Things aren’t looking good for AT&T and T-Mobile and their hopes for AT&T buying T-Mobile. The scrutiny that regulators in the US have placed on the deal has the chances of the merger happening not looking good at all. One of the last things that AT&T can try to keep the feds from killing the deal and costing AT&T a $4 billion breakup fee is sell off some assets.
The FCC application that had been filed for the merger was pulled by the two firms. The withdrawal is seen as a tactical move for now rather than a defeat. The pulling of the FCC app will allow the two firms to focus on the antitrust trial that is set to start in February to see if the merged firms would cause harm to the industry as a whole.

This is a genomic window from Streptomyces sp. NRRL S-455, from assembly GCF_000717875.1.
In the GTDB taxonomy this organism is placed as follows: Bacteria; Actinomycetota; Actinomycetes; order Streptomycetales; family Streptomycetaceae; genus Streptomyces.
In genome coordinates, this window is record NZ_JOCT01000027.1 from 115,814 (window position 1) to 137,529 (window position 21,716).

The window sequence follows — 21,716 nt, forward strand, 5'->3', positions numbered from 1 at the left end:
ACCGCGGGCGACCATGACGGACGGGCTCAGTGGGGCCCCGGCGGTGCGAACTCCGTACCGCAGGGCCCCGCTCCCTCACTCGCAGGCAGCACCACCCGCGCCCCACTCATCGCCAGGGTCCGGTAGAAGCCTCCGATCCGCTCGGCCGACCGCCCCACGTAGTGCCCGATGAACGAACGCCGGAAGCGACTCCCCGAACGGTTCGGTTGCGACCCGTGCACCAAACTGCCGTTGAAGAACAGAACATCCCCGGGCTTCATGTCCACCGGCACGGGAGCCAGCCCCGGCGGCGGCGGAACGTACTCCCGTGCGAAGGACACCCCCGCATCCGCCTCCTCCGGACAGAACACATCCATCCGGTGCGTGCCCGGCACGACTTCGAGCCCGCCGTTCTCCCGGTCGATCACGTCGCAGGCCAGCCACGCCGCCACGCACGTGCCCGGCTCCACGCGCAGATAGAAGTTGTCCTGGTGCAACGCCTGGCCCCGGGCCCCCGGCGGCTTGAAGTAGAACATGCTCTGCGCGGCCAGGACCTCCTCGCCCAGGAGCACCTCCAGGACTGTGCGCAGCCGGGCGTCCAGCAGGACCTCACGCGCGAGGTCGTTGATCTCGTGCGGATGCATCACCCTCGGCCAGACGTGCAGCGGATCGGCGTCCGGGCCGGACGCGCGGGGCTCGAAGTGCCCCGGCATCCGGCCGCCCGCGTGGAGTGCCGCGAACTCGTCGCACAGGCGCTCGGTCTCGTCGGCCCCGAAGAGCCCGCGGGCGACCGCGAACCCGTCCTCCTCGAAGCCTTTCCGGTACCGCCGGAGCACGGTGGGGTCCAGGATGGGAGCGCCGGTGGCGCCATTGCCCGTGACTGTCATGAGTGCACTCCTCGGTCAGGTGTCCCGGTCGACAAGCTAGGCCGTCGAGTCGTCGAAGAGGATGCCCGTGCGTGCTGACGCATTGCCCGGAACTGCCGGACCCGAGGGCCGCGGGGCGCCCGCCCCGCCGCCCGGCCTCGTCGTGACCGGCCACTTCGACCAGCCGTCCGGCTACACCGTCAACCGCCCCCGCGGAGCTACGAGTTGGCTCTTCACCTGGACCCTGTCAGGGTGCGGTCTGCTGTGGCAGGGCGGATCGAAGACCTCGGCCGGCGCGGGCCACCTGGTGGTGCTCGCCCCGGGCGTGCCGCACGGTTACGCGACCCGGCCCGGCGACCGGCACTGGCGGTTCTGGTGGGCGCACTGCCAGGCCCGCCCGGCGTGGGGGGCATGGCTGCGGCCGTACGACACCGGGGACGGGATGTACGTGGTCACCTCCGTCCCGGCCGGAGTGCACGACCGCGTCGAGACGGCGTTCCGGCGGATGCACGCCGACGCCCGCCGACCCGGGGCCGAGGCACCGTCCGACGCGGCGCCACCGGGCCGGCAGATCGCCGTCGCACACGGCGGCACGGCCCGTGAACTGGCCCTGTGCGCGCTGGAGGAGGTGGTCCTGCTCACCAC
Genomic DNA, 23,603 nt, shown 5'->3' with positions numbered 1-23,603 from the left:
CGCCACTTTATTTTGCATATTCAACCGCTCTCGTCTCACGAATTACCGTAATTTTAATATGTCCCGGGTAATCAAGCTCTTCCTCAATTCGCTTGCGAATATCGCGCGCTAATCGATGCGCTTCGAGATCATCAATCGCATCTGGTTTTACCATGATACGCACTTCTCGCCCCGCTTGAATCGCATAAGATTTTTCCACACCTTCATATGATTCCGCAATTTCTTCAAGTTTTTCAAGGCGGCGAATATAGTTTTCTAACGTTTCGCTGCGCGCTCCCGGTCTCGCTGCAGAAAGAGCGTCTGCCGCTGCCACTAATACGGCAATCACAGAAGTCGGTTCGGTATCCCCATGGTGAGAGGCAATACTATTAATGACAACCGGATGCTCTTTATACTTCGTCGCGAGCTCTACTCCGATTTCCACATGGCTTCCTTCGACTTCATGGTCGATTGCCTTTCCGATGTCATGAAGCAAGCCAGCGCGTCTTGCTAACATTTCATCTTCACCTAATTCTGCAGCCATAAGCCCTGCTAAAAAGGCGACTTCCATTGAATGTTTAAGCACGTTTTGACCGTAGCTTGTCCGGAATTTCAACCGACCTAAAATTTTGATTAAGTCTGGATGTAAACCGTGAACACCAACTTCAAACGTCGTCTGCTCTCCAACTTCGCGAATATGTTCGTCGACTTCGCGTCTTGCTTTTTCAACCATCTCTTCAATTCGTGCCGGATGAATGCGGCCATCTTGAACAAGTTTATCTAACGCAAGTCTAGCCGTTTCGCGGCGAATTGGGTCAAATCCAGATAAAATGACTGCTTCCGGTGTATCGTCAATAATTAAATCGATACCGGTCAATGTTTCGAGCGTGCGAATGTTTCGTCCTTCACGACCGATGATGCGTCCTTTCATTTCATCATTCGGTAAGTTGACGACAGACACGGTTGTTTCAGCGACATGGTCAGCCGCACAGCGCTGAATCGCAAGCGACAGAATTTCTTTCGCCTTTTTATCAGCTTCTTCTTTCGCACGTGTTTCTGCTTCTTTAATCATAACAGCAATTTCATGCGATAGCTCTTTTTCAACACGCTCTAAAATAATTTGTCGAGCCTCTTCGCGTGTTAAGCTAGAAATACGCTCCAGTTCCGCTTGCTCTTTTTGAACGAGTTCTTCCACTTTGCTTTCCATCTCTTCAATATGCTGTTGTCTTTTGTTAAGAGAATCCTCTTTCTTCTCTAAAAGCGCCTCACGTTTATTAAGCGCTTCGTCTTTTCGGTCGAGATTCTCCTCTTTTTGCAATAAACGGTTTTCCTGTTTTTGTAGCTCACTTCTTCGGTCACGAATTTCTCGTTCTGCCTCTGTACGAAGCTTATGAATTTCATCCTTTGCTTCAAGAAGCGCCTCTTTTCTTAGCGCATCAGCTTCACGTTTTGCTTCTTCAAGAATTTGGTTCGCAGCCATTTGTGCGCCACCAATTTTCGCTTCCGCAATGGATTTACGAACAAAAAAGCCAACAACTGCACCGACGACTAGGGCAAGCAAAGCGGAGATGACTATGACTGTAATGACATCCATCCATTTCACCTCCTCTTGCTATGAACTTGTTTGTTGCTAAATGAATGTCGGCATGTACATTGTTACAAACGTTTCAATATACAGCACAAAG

According to analysts cited by the NYT is the two wireless carries want any chance at the deal being approved they will need to scale back their plans. AT&T would need to plan to sell as much as 40% of T-Mobile assets according to some analysts. The sale would also need to be made to small firms like Sprint or Metro PCS, not Verizon.